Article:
Change management: A stepping stone to success
From a visionary leader to a genuine need for your product or service, there are some things that no company can succeed without. But when people think about essentials for a business, they tend to focus on tangible aspects; and while those are crucial to the functioning and success of any endeavour, the key to real prosperity lies in the ability to change.
One of the best examples of this is Amazon, which started off as an online bookstore and is now the fourth most valuable public company in the world. In addition to boasting of the largest revenue for an online retailer, it has homegrown consumer electronics, streaming services and even Academy Awards to its credit! It’s safe to say that Amazon has made constant innovation and evolution its very brand, and its success is no secret.
It’s no surprise, then, that hundreds of books have been written about organisational change and how to manage it. But despite all this insight into the best way to facilitate transitions – at an individual and organisational level – there has been little improvement when it comes to programs driving change. In 1995, research conducted by John Kotter found that only 30% of these initiatives were effective. And while the way businesses are run has come a long way since then, a survey by McKinsey & Company in 2008 found that the success rate of change programs remains the same.
It only seems fair for the change management process to undergo a change of its own. And while the discipline has steadily evolved since its inception, the need for an overhaul is greater than ever today, as technology impacts every area of a business, right from modes of operation to the needs of its customers and employees. Digitisation can come in handy in a number of ways when it comes to managing and easing change. Perhaps technology’s most notable contribution springs from the sheer amount of data it generates. Today, it is easier than ever to procure and analyse information about your finances, customers and employees. This data can then be leveraged for change management by identifying employees who could contribute to the process, gauging the scope of the change that is required, and the best way to action it.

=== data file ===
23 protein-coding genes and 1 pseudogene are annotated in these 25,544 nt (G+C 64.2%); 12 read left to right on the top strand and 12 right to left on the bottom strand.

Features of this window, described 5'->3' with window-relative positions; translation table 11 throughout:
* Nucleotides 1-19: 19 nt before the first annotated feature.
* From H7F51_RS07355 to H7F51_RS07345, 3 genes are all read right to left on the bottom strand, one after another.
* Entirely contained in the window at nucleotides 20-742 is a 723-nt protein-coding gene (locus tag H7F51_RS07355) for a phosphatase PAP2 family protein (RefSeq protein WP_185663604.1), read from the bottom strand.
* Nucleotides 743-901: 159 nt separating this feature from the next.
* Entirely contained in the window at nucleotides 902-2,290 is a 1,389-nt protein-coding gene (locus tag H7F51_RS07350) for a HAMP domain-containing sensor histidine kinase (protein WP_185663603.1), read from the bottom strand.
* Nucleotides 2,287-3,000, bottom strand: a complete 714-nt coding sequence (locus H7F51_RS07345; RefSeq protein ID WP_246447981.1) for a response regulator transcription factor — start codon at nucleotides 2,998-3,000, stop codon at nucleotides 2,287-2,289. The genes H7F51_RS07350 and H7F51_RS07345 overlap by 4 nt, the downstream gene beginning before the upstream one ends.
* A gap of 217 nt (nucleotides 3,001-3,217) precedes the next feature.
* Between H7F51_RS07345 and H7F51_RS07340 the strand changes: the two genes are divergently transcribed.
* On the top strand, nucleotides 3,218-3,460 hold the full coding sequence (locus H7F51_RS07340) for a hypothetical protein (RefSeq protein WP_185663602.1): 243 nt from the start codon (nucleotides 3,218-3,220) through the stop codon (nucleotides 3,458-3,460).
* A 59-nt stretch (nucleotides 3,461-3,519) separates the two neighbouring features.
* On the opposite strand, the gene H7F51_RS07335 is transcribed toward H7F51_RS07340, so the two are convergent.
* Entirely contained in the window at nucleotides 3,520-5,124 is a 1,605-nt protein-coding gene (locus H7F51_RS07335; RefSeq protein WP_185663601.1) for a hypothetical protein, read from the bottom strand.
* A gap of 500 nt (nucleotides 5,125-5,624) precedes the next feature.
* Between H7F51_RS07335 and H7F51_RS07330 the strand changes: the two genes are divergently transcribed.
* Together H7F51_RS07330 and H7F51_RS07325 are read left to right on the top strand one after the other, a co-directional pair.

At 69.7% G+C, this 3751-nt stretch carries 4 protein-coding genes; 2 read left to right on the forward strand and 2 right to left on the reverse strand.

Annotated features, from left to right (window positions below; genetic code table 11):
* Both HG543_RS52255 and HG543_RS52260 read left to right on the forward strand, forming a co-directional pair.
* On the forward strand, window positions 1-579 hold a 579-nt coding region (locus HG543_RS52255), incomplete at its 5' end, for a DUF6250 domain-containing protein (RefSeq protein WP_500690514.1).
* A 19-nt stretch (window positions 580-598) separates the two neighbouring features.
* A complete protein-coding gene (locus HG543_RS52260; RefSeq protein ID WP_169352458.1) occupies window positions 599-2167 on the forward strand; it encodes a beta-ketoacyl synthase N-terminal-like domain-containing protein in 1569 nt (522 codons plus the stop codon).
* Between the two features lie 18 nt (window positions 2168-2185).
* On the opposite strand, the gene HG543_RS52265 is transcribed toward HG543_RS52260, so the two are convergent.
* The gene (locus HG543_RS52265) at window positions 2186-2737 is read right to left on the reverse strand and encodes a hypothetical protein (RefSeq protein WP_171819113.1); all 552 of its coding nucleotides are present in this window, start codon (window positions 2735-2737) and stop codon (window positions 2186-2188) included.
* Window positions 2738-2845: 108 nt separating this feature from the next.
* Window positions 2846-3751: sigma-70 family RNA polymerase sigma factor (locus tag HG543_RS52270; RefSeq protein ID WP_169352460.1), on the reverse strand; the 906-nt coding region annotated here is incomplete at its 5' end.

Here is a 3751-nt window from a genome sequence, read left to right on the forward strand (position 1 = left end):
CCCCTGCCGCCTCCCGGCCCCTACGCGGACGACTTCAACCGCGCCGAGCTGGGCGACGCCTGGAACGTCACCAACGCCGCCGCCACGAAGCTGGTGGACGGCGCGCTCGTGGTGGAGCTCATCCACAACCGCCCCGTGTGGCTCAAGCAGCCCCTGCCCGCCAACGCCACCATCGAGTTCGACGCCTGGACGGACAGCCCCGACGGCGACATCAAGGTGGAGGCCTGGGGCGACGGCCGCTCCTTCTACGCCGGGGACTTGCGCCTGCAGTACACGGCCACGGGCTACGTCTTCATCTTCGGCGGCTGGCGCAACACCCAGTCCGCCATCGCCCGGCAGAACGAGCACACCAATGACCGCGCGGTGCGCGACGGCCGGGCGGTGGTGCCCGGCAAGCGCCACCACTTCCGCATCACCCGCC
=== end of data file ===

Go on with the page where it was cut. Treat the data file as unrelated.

But that’s far from all that digitisation brings to the table – it can also help ease company-wide transitions for individuals. Every great leader recognises that internal resistance to change springs from fear, ambiguity and misinformation about what awaits on the other side. Alleviating these is now easier than ever, as technology allows leaders to communicate details of the process and its implications on the employees in a clear, concise manner.
While data and technology can aid the change management process, it’s important to keep the conventional principles in mind as well. Before setting the process into motion, the motive behind any change needs to be identified and clearly communicated to every key stakeholder. Follow this up with an evaluation of the organisation’s existing position and resources, and how they can be leveraged to facilitate change. Then, formulate a strategy that clearly defines the method to be followed – while some businesses find it easier to break the transition down into smaller, actionable steps, others thrive by taking big, bold strides towards progress, just like Google did when it realigned the their key areas of focus by establishing Alphabet Inc. Irrespective of the approach that is chosen, however, each company needs to establish a set of short-term goals and milestones to track progress and keep employees motivated.
Above all, organisations need to establish that change is a continuous process, and not just a series of boxes that need to be checked. While it’s not uncommon to face obstacles along the way to growth and progress, a strong change management team, inclusive communication and proper training can make it a smooth ride!
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